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Pointing at the bulletin letter's date (link) at left will display it's title.
June 25, 2006
In Everything? . . .Give Thanks!

    If we are at least subtly aware of what goes on around us, both locally and worldwide, we may often have the temptation to doubt the beneficence of God.  There are many occasions, even daily, that give us the opportunity to doubt the goodness or perhaps, even the existence of God.  If we let ourselves go to our own self indulging mind, we could easily slip into a state of permanent anger if not a spiritual suicide.  “Where is God?”,  we ask.  Why does he allow such things to happen to me, to us, to the innocent people He Himself has created?  We shout out in desperation, “Where are you God and, what is wrong with you?” 

    If we are sincere about hearing the answer, we will hear it loud and clear.  It may come from a friend, a neighbor, a priest, a mentor.  It may come through an article in a magazine or even in a book of fiction.  It doesn’t really matter where the answer comes from.  The fact remains, the answer comes loud and clear.  It may come in a variety of verbal scenarios but it can always be reduced to the most common denominator which is: In Everything, Give Thanks!

    Giving thanks to God for something we see as a tragedy almost seems ludicrous.  Why should I thank God for taking my child away from me?  Why should I thank God for “blessing” me with terminal cancer?  Why should I thank God for losing my job or my spouse or a friend? The list could go on forever.  How can God even expect me to do this? What is wrong with God?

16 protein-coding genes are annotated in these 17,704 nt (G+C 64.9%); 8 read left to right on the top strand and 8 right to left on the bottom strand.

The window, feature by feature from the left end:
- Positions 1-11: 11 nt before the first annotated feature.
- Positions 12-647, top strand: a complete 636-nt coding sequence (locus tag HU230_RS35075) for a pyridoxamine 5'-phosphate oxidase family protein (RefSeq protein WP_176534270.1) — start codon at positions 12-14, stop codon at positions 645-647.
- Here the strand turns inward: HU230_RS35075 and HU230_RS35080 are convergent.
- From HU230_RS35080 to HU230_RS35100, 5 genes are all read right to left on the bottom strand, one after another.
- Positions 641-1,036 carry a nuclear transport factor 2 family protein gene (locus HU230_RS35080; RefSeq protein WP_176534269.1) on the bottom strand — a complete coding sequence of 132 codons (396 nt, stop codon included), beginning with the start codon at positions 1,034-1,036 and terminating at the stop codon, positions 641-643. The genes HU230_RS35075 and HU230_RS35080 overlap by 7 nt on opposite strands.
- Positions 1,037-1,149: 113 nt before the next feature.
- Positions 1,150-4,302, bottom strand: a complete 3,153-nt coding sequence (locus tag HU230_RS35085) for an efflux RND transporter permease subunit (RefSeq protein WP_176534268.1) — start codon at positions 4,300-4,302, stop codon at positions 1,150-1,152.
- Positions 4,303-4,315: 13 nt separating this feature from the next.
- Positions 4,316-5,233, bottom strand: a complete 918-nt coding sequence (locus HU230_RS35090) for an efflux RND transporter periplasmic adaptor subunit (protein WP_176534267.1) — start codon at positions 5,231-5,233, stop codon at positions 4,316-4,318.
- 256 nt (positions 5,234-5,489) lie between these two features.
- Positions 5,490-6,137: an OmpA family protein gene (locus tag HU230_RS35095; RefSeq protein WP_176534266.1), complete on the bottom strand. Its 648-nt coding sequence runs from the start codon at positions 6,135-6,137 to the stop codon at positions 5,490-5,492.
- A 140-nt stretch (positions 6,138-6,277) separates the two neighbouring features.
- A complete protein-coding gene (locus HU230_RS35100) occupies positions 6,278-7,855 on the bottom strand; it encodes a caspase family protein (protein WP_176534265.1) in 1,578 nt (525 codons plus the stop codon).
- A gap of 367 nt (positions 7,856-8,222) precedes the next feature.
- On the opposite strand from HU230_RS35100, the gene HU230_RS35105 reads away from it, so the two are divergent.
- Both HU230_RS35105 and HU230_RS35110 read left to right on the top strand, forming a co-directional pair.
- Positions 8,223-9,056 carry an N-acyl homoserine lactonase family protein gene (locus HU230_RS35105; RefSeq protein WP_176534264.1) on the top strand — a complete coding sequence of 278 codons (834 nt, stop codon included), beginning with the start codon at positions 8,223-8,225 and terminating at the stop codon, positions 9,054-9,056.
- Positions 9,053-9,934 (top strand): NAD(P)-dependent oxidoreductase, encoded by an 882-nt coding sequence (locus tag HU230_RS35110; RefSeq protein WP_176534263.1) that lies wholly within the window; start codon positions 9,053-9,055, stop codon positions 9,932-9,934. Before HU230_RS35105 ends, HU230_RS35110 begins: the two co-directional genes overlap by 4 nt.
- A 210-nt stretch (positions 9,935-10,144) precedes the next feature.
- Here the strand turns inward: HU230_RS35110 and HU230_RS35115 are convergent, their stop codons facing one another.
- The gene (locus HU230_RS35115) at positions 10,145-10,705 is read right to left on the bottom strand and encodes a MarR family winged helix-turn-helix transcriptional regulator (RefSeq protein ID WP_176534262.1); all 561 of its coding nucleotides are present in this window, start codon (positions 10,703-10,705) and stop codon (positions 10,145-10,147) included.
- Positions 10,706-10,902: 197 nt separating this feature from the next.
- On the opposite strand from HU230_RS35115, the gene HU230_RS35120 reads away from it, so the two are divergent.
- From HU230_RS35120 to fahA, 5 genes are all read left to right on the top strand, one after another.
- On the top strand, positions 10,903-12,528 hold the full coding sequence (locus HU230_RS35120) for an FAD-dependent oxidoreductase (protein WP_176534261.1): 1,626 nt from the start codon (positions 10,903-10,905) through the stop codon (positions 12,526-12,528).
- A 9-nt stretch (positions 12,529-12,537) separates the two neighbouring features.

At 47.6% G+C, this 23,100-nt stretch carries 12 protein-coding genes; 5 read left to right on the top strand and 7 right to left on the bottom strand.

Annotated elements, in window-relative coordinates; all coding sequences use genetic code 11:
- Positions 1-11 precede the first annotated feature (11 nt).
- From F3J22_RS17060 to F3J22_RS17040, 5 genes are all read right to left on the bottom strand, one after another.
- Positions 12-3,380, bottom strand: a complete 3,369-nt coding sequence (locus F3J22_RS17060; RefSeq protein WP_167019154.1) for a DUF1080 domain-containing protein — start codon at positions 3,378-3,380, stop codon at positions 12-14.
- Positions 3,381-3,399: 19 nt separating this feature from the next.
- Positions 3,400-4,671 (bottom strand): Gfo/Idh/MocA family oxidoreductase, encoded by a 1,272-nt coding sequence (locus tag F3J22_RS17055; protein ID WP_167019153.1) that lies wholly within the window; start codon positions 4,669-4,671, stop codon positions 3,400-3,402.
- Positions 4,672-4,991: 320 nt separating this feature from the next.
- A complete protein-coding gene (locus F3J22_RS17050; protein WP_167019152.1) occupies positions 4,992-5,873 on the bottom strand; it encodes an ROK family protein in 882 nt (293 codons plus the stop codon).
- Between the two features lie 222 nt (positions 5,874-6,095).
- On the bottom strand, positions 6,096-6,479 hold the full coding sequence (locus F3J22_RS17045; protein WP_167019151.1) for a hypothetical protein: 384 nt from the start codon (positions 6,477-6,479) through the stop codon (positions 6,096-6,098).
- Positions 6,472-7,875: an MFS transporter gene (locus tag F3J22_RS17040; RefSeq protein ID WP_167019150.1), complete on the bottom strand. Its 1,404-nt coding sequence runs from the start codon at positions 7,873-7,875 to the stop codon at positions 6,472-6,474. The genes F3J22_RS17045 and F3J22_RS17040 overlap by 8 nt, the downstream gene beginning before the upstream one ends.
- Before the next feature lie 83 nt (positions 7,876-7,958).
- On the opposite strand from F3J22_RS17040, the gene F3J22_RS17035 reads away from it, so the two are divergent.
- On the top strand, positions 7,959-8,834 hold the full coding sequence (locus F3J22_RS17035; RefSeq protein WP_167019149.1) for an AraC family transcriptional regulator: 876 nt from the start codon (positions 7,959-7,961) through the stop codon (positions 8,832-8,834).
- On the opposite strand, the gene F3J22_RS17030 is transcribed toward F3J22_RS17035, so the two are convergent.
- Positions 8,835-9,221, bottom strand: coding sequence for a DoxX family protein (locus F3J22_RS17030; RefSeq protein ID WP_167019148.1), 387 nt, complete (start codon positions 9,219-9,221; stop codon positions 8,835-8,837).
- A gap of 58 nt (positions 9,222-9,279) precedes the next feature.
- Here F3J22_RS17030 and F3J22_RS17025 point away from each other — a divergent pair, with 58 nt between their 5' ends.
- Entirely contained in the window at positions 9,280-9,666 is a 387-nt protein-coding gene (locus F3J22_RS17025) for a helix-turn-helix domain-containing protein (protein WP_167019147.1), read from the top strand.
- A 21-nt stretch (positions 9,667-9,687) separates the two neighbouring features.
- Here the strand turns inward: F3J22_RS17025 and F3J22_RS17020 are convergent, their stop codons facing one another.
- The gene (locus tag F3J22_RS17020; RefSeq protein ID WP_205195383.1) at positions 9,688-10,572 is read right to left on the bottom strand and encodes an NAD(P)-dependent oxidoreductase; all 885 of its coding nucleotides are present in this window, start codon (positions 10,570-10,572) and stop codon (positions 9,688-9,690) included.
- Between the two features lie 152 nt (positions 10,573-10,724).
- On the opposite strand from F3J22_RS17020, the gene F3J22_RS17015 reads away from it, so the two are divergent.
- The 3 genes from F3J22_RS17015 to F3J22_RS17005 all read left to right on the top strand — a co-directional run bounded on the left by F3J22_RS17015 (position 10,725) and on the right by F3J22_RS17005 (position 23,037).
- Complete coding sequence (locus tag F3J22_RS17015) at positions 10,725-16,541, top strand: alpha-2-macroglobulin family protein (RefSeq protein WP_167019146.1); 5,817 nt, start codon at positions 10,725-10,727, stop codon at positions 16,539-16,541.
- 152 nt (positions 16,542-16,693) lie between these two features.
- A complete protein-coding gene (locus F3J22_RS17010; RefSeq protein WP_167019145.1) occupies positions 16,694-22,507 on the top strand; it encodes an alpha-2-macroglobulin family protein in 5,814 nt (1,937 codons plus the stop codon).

Giving thanks to God is often a practice which is very much misunderstood.  We think of the practice as synonymous to being at a birthday party and unwrapping gifts for which we are deeply grateful.  We smile or laugh or cry for joy because we have received the perfect gifts.  Giving thanks for everything is not quite that simple.  It practice entails at least two major points.

    The first point that is necessary for this spiritual practice is that we are able to recognize that what is happening is indeed a gift.  This may often present itself as a challenge.  It is difficult to give thanks if we do not see the gift.  It is also difficult to see the gift if what is before our eyes gives us much emotional or physical pain. 

    This leads us to the second point.  Recognizing seemingly negative events as gifts in our lives takes a tremendous amount of Faith.  We must believe that God is greater than us.  We must believe that God is Faithful to his promise.  We must believe that God wants our happiness.  We must believe that God actually has a purpose for all that happens. We must believe that God actually loves us and is leading us to a better place if we only let him.

    Faith is closely connected to the virtue of Trust.  We may believe that God exists and that God is greater than us but can we Trust God to lead us through the difficult moments of our lives?  All human relationships depend of the ability of people to Trust.  If we are unable to Trust we are unable to develop worthwhile relationships.  We remain superficial in all our encounters. 
Where are we in relation to Trust in the all powerful, ever faithful and loving God?  Do we believe that he loves us?  It may take a while to accept the thought but it is the only way to perfect happiness.  Trust and Give Thanks. . .in All Things! 

Lorette P. Nault